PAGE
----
Welcome to the Wholly Owned Koch Subsidiary Formerly Known as Wisconsin
Starting today, three bills are being rammed through the Wisconsin legislature that will put the final nails in the coffin of our state's long history of clean elections and accountable governance.
The same group of GOP leaders who attempted to gut the state's open records law over the 4th of July weekend are now calling for secrecy in campaign spending and for dismantling the two major avenues for investigating political corruption.
What could go wrong?
Stung by the campaign finance probe into a "John Doe" criminal investigation into potentially illegal coordination between Governor Scott Walker and independent secret money groups, the Koch-ALEC cabal is on the warpath.
They want to dismantle the last remnants of the post-Watergate campaign finance system which placed limits on campaign donations and required transparency for donors, large and small.
Welcoming Secret Money into Elections
The first bill, AB 387/SB 292, authored by ALEC members Robin Vos and Scott Fitzgerald, retroactively decriminalize much of the illegal coordination at the heart of the "John Doe" investigation of Governor Walker. By allowing candidates to directly coordinate with so-called "issue ad" groups, donors and corporations will have a new avenue for giving unlimited money, with the full knowledge of the candidate, but with no disclosure to the public or the press.
Further, almost any spending by outside groups like the Koch brothers' Americans for Prosperity can remain secret, even if the group is running ads expressly calling for the election or defeat of a candidate. As long as a group declares that express advocacy is not its "major purpose" it can keep its sources of funding hidden from the public. Groups engaging in express advocacy within 60 days of an election will need to report their spending, but can continue keeping their donors secret.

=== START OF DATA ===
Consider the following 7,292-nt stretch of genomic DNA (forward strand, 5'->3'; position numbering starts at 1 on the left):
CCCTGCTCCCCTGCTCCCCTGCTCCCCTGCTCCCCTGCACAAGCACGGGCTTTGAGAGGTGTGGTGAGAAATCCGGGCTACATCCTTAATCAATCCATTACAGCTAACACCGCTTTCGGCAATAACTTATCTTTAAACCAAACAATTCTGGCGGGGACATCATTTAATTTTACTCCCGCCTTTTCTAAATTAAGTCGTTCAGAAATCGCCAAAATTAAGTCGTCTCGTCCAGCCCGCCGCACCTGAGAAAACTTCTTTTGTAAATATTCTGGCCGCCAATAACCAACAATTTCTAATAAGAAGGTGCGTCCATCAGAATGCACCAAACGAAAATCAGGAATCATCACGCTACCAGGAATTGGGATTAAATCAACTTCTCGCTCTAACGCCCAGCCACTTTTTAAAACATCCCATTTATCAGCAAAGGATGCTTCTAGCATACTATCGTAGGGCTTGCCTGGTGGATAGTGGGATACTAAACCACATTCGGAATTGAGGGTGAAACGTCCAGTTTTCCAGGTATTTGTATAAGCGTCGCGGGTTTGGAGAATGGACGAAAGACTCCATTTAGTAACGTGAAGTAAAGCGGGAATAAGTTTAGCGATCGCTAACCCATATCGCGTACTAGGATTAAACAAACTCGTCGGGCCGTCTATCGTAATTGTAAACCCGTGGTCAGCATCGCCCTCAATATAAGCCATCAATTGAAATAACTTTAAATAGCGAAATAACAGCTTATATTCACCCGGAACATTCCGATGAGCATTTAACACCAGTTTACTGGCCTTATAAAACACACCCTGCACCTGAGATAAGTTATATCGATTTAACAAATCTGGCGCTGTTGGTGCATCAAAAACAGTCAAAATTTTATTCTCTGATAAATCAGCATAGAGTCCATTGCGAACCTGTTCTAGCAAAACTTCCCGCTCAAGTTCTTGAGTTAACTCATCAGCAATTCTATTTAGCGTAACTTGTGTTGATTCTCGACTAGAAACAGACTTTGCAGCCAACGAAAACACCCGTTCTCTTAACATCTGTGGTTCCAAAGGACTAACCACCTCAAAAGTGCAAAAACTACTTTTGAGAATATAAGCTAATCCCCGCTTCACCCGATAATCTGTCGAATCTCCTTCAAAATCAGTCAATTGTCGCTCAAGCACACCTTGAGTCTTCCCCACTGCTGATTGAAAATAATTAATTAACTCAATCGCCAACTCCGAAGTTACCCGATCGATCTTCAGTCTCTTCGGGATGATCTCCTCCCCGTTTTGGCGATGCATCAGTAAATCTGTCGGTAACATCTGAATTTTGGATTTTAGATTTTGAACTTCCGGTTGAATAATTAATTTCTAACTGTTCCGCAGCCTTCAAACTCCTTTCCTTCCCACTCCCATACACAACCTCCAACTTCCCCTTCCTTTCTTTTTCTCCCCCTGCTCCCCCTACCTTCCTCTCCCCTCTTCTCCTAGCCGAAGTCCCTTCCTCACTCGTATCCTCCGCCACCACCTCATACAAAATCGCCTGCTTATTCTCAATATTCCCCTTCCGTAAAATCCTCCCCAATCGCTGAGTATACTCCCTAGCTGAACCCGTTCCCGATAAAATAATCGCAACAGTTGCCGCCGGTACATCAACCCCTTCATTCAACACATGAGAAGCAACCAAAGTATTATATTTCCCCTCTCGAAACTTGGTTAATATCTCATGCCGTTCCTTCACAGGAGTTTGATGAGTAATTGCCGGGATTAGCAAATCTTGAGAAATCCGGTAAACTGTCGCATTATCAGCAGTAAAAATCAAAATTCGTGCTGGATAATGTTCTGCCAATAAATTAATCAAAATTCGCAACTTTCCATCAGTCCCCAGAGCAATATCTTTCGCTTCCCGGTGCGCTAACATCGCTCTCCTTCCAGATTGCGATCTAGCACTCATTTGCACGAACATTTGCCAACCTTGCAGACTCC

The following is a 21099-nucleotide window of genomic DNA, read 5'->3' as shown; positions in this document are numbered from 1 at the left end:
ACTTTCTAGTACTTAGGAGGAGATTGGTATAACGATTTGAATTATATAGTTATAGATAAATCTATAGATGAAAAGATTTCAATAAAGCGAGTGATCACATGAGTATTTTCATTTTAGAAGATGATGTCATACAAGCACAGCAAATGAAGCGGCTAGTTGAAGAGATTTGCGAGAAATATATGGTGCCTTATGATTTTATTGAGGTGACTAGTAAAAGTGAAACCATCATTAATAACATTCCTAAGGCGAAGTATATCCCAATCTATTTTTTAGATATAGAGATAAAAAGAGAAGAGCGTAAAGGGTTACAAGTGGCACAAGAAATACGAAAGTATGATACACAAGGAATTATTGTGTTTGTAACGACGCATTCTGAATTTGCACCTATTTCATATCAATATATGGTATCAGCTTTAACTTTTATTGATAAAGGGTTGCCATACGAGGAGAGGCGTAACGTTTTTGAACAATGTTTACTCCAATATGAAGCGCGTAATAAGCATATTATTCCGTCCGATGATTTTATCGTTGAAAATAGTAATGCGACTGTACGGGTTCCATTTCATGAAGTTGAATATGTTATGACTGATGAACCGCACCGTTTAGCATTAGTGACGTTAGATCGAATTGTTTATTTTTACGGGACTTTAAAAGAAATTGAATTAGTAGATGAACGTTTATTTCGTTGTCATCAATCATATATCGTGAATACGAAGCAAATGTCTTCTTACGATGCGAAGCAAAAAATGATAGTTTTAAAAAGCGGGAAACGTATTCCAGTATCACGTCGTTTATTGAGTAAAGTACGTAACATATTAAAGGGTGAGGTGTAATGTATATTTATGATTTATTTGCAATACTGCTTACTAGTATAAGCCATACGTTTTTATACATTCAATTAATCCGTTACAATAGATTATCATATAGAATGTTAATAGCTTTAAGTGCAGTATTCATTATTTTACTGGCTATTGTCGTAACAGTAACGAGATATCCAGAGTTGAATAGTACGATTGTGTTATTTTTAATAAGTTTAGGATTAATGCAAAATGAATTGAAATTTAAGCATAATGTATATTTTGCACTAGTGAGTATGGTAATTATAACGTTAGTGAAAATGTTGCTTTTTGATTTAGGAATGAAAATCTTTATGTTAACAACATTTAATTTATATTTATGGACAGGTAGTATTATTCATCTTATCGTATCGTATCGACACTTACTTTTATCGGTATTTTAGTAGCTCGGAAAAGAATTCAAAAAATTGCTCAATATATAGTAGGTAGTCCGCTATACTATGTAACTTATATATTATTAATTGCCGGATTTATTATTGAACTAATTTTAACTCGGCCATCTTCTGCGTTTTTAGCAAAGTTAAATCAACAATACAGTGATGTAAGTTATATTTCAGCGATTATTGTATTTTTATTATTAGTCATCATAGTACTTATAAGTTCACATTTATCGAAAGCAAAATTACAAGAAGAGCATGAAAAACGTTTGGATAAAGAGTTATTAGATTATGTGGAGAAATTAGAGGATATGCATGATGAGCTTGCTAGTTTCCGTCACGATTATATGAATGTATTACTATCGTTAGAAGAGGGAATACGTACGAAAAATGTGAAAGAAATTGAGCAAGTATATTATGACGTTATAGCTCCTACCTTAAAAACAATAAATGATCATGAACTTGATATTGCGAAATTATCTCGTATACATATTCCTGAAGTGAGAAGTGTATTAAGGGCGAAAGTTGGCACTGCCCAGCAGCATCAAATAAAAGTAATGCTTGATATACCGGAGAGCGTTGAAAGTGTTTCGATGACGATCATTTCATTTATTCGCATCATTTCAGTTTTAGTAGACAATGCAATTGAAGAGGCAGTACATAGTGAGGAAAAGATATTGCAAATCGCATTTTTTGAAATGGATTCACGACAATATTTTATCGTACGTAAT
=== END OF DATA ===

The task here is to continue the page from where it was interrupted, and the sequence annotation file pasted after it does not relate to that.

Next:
The bill also overturns our 1905 Progressive Era ban on direct corporate campaign donations to political parties and legislative campaign committees, giving party leaders a cudgel to keep their colleagues in line.
These changes are an open invitation to quid pro quo corruption, so it is fortunate that legislators are also seeking to pass two bills to prevent either the Government Accountability Board or the District Attorney from investigating political corruption.
Shutting Down Investigations by the Elections Board
AB 388/SB 294, will get rid of the retired judges who run the Government Accountability Board, the nation's only independent, nonpartisan board to oversee elections and ethics. They will replace the judges with partisan appointees ensuring gridlock modeled on the broken Federal Elections Commission. Under the bill, the GAB cannot itself launch an investigation and it will no longer have a sum-sufficient budget for investigating corruption.
Shutting Down Corruption Probes by District Attorneys
AB 68/SB 43, authored by ALEC member Dave Craig and Senator Tom Tiffany, will give politicians what is essentially "political corruption protection" by not allowing the state's "John Doe" law to be used for political corruption cases. The current law, which operates much like a Grand Jury but in front of a judge, has been used for every successful criminal prosecution of politicians in recent years.
Speaker Vos says that the changes to the campaign finance system are needed to conform the law with recent U.S. Supreme Court cases.
This is nonsense.
None of the court decisions mandated that the legislature exempt outside groups from disclosure, legalize coordination with issue ad groups, or allow unlimited corporate funding for political parties.
Over and over again in a marathon hearing last week, citizens asked the legislature: who is asking for these bills?
Now we know.
As my colleague Brendan Fischer reported, the only group lobbying in favor of the bill to deform the GAB is David Koch's Americans for Prosperity, which spent $10 million in Wisconsin during the 2011-2012 recall elections of Governor Walker and other state officials. A newly-formed group called "Wisconsin Alliance for Reform" has begun running radio ads supporting the bill; its web domain was registered by Lorrie Pickens, a former leader of AFP, and its Executive Director is Luke Fuller, a former staffer for the bill's sponsor Sen. Leah Vukmir (who is also the number two at the Koch-backed American Legislative Exchange Council, or "ALEC.")
The Kochs are even trying to buy Bucky, exclusively branding the UW Badgers Football game on October 31.
In the state formerly known as Wisconsin, you cannot make this stuff up.